Cook & Laudermilk, 2004
Species sigmastylus Cook & Laudermilk, 2004 [Stylogomphus]
This species is the smallest clubtail in the region and is found in forest streams in eastern Oklahoma and western Arkansas. The body is dark green with distinct black cross stripes on the face. The thorax is green with the front appearing black except for a thin pale middorsal carinae, two lateral pale stripes and the anterior collar. The humeral and midlateral stripes are all dark and well-developed. The third lateral stripe is usually present, but may be lacking in some individuals. The wings are clear with a dark brown pterostigma and sometimes a hint of flavescence basally. The abdomen is black, with a narrow pale yellowish-green basal rings. The caudal appendages are pale distally.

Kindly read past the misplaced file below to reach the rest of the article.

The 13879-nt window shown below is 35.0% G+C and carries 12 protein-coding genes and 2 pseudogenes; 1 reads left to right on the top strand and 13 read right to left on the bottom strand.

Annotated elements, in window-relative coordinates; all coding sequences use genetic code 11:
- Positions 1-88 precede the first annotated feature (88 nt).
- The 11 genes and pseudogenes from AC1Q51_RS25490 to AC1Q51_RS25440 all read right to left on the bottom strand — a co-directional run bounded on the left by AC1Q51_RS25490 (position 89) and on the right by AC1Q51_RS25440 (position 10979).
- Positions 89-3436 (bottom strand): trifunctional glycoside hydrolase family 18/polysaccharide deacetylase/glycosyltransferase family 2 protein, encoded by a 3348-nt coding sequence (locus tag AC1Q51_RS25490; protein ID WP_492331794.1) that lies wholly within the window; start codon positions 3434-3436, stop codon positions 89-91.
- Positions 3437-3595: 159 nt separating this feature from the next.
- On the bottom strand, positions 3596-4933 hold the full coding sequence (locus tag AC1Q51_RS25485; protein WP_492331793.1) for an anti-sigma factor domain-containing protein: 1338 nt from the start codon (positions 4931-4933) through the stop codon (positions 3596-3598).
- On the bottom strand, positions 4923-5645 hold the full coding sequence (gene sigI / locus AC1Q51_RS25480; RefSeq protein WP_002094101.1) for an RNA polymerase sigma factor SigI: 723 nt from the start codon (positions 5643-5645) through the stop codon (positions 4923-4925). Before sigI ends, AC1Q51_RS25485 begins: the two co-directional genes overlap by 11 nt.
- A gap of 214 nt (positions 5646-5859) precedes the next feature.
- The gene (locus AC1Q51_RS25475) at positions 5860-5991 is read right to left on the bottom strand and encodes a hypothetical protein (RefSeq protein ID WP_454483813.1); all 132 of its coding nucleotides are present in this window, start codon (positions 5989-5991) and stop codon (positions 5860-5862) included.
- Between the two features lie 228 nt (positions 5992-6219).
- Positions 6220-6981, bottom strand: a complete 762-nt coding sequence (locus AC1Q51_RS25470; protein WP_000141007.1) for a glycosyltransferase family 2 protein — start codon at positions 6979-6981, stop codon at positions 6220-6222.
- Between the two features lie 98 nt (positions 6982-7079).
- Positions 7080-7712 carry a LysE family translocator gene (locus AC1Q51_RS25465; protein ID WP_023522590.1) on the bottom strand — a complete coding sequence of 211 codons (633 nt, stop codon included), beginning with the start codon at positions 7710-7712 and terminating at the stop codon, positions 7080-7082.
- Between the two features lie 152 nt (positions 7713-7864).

Total length: 31-36 mm; abdomen: 21-26 mm; hindwing: 20-23 mm.
All other clubtails in our region are much larger
Shallow forest streams with moderate current.
The larva of this species is much easier found than the wary adults. Males will perch on emergent rocks and gravel bars in the sun, surrounded by swift current and are quick to rapid flight if disturbed. Least Clubtail has been described as "wary and nervous, their flight impossible to follow." Females lay eggs in the afternoon by flying low to the water in a figure eight or similar pattern, tapping their abdomen and releasing eggs in areas of moderate riffle. One study found Least Clubtail larvae had a significant preference for the interstitial spaces at the edge of riffles in Ozark streams. This species was only recently described, splitting it from Stylogomphus albistylus (Cook and Lau dermilk 2004).
Kentucky and Tennesse, west to eastern Oklahoma